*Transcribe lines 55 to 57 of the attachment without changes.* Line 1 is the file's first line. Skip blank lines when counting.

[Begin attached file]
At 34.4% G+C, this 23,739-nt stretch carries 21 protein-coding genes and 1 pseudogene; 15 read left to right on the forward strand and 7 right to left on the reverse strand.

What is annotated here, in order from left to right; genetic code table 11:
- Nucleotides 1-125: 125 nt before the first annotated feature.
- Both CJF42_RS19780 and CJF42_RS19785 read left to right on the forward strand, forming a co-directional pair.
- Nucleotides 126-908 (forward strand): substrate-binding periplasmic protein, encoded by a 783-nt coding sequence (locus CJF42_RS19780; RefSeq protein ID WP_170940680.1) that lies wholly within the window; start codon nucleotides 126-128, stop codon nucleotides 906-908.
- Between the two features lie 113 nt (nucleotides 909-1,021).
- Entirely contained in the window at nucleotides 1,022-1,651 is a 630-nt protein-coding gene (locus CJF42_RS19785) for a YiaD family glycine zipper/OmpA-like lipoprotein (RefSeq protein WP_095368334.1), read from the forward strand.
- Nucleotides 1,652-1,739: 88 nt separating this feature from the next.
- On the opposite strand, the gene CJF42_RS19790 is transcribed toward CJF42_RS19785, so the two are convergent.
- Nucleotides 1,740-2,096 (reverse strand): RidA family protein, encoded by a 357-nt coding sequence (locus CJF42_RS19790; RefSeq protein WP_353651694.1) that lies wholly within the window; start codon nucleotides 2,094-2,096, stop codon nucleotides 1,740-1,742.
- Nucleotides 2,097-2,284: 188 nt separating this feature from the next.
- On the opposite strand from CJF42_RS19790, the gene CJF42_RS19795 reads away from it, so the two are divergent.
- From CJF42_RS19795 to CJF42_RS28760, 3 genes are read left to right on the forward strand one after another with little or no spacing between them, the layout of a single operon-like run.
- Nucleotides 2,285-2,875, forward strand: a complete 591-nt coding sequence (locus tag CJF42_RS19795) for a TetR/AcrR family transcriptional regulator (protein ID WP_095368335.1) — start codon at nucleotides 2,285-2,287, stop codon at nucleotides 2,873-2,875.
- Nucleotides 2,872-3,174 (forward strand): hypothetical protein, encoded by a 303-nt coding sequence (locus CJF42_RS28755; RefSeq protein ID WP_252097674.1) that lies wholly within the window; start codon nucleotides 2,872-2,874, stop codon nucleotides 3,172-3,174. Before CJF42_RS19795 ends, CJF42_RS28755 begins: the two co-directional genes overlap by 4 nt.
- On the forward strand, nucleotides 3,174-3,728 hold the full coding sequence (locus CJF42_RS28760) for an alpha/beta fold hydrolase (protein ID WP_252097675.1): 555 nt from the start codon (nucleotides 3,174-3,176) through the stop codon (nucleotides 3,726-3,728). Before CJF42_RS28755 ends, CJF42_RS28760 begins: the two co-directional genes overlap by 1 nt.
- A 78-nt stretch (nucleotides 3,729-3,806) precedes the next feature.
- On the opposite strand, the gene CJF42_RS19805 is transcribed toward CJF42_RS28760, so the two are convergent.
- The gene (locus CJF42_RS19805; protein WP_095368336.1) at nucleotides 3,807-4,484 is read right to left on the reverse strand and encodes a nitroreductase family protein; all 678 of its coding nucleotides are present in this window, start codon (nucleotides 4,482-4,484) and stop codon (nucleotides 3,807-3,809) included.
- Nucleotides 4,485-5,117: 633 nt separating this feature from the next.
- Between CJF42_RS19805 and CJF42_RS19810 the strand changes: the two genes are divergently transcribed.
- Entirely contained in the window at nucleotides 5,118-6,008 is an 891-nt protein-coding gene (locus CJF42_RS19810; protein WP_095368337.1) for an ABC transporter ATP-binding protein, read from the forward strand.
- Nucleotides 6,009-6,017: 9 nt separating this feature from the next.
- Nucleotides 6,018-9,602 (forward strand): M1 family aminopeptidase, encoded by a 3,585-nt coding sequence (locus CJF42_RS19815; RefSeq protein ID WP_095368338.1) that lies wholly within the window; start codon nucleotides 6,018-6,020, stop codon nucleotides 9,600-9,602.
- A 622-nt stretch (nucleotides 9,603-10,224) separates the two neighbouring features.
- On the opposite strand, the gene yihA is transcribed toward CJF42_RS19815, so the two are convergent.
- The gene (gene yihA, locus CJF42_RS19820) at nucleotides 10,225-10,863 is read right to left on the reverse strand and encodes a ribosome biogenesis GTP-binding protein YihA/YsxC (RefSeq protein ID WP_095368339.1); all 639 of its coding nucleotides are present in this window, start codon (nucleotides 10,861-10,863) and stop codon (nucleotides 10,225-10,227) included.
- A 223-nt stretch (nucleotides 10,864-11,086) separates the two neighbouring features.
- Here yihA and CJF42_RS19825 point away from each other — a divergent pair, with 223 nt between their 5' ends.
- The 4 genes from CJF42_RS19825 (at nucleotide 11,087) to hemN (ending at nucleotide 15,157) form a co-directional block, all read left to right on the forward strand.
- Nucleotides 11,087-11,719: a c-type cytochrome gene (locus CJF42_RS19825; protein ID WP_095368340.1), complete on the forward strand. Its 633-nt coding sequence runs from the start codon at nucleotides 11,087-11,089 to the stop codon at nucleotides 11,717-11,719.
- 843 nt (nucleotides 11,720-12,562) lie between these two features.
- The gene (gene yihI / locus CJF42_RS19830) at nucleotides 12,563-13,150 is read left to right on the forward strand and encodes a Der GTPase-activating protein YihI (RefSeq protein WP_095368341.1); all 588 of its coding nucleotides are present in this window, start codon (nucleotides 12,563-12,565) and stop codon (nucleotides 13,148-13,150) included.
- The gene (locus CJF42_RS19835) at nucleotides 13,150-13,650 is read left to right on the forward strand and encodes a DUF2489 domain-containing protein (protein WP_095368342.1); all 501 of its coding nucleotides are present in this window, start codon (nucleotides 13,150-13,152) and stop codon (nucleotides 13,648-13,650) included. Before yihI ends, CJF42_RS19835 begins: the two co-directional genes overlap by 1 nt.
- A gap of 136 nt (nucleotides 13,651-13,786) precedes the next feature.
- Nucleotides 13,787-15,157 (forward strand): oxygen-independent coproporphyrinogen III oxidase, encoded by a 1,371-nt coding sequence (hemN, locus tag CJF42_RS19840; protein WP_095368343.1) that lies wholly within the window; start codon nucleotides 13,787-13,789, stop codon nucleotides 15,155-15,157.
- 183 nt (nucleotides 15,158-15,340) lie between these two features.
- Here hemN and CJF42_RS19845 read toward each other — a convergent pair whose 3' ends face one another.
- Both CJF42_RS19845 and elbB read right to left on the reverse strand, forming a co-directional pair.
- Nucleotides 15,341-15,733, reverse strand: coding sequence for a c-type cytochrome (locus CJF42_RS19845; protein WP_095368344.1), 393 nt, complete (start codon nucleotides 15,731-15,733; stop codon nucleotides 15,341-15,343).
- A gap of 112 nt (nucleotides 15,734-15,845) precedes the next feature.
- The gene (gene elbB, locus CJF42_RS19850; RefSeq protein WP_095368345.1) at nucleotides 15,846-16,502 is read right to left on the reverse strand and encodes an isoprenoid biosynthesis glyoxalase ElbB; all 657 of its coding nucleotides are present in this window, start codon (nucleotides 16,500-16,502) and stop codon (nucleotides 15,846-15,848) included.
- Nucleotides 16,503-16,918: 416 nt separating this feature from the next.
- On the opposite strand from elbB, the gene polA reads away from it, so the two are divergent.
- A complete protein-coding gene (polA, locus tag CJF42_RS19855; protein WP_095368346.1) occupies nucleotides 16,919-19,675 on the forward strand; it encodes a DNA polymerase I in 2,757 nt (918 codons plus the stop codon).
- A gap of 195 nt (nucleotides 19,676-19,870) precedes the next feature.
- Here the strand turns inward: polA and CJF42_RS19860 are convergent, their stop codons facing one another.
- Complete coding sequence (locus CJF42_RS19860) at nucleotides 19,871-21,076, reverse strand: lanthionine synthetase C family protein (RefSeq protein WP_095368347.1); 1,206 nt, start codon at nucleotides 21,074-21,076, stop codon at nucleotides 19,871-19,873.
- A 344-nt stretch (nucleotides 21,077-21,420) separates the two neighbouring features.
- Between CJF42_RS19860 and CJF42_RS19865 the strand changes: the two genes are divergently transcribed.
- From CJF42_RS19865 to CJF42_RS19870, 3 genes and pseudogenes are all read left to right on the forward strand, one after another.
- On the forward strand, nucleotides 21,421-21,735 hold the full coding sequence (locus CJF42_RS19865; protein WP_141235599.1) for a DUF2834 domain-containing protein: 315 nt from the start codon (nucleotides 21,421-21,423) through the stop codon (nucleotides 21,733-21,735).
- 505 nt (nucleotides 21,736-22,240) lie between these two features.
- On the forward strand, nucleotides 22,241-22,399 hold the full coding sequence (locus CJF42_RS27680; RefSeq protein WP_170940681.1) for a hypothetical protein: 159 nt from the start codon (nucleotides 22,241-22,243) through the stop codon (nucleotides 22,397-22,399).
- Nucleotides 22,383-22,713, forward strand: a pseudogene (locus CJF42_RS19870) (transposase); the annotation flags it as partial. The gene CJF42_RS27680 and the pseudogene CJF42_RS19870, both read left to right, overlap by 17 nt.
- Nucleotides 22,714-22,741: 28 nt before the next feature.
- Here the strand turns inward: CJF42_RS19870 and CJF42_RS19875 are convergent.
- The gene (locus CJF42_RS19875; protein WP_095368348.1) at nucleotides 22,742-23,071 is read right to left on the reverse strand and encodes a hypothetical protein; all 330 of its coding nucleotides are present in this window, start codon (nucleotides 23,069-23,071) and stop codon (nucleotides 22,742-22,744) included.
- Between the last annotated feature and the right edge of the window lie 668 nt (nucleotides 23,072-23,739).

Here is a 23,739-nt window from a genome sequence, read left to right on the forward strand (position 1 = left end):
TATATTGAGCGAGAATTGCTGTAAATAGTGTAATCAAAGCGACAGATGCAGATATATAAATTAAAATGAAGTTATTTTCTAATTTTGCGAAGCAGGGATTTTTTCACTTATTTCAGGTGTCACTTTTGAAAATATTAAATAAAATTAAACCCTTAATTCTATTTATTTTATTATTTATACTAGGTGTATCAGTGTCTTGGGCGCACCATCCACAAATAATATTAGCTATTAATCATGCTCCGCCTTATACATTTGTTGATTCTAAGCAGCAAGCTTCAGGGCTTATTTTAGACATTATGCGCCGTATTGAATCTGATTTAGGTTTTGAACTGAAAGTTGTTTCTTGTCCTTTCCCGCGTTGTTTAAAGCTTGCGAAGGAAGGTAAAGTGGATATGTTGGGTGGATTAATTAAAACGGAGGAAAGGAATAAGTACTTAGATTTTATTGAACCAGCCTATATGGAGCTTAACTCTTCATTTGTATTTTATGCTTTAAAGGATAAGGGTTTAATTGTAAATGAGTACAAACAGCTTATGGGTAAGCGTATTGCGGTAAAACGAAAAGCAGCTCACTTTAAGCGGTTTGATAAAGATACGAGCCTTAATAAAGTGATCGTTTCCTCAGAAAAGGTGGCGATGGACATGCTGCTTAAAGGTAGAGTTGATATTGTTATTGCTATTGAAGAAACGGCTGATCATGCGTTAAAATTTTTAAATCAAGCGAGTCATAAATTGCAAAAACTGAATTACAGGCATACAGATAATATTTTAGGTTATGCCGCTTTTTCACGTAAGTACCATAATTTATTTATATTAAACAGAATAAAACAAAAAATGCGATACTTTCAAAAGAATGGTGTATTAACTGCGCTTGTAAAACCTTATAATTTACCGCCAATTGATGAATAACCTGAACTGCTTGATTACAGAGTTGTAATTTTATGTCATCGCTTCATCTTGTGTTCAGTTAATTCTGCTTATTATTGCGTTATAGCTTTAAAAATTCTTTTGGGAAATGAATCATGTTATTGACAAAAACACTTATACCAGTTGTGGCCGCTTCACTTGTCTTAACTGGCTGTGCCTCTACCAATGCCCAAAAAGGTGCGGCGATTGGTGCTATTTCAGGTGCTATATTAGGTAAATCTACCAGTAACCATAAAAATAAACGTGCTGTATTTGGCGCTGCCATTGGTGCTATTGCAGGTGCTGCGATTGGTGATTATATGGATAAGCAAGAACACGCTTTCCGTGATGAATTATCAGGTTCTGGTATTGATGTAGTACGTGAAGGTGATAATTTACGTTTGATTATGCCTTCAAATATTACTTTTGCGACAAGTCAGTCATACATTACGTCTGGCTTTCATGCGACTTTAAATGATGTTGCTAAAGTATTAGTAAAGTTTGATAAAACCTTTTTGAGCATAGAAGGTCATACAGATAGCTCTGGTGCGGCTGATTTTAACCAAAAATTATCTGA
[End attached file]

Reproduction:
- Nucleotides 22,383-22,713, forward strand: a pseudogene (locus CJF42_RS19870) (transposase); the annotation flags it as partial. The gene CJF42_RS27680 and the pseudogene CJF42_RS19870, both read left to right, overlap by 17 nt.
- Nucleotides 22,714-22,741: 28 nt before the next feature.
- Here the strand turns inward: CJF42_RS19870 and CJF42_RS19875 are convergent.